Angled-Stem Eranthemum
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Angled-Stem Eranthemum
P Native Photo: Gary Thingnam
Common name: Angled-Stem Eranthemum
Botanical name: Eranthemum tetragonum    Family: Acanthaceae (Acanthus family)
Synonyms: Daedalacanthus tetragonus

Angled-Stem Eranthemum is a perennial herb up to 1 m tall. Stems are 4-angled, hairless or velvet-hairy. Leaf-stalks are about 5 mm; leaf blade lanceshaped to linear-lanceshaped to oblong, 6-20 x 2-4 cm, hairless, secondary veins about 5 on each side of midvein, base narrowed and decurrent onto leaf-stalk, margin entire or crenulate, tip tapering. Purple-blue flowers are borne in spikes 3-8 cm long, flower-cluster-stalk 2-37 mm, gland-tipped velvet-hairy. Bracts are yellowish white with green along veins, oblong to lanceshaped, 1-2.2 x 0.2-0.9 cm, tip pointed to tapering; bracteoles lanceshaped, about 4 mm, gland-tipped velvet-hairy. Sepal-cup is about 6 mm, outside hairy, 5-lobed to middle; sepals lanceshaped, about 1 mm wide. Flower are about 4.5 cm, gland-tipped velvet-hairy; tube basally cylindric for about 3 cm; petals obovate, about 6 x 5 mm. Stamens do not protrude out, filaments about 3 mm, hairless. Ovary is gland-tipped velvet-hairy; style hairy. Capsule is 1-1.4 cm, gland-tipped velvet-hairy. Angled-Stem Eranthemum is found in forests or thickets, at altitudes of 400-800 m, from NE India to China (Yunnan) and Indo-China. Flowering: December-March.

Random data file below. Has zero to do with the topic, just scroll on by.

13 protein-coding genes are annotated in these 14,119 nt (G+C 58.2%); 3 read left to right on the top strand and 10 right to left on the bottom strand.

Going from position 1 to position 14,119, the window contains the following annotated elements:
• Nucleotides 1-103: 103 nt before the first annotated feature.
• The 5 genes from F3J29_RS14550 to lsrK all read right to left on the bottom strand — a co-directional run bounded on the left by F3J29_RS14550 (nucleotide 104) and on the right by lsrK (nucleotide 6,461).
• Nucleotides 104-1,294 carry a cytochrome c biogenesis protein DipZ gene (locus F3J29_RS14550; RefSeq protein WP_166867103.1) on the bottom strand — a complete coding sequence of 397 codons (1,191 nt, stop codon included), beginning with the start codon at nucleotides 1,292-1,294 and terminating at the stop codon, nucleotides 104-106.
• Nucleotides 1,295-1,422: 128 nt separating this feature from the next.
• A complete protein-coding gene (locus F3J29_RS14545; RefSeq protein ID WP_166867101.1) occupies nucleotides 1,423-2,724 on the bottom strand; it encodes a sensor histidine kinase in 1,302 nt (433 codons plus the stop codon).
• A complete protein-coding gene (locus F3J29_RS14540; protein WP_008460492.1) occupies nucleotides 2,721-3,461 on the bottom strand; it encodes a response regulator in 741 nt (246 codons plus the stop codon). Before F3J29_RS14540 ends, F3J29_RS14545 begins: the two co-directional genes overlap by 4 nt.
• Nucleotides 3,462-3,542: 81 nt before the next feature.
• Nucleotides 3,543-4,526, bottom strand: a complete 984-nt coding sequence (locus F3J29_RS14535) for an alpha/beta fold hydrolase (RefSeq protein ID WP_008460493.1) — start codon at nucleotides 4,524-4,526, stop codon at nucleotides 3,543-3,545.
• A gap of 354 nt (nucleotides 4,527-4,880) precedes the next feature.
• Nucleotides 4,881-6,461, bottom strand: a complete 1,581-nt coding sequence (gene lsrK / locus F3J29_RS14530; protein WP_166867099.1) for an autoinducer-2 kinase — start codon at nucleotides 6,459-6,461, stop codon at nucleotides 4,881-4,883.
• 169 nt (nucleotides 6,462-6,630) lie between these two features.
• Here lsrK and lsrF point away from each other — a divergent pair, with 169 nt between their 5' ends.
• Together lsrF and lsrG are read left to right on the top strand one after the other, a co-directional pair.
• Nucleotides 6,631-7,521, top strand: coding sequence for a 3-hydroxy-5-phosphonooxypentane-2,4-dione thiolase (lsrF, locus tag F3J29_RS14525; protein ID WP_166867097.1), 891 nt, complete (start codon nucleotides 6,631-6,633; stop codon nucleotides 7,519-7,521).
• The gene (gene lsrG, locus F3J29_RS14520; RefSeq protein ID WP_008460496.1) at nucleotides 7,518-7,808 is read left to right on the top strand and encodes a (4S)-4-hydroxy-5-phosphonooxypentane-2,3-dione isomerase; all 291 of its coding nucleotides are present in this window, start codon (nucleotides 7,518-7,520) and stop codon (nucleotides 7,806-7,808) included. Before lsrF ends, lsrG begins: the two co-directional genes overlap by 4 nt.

Identification credit: Tabish Photographed in Imphal, Manipur.

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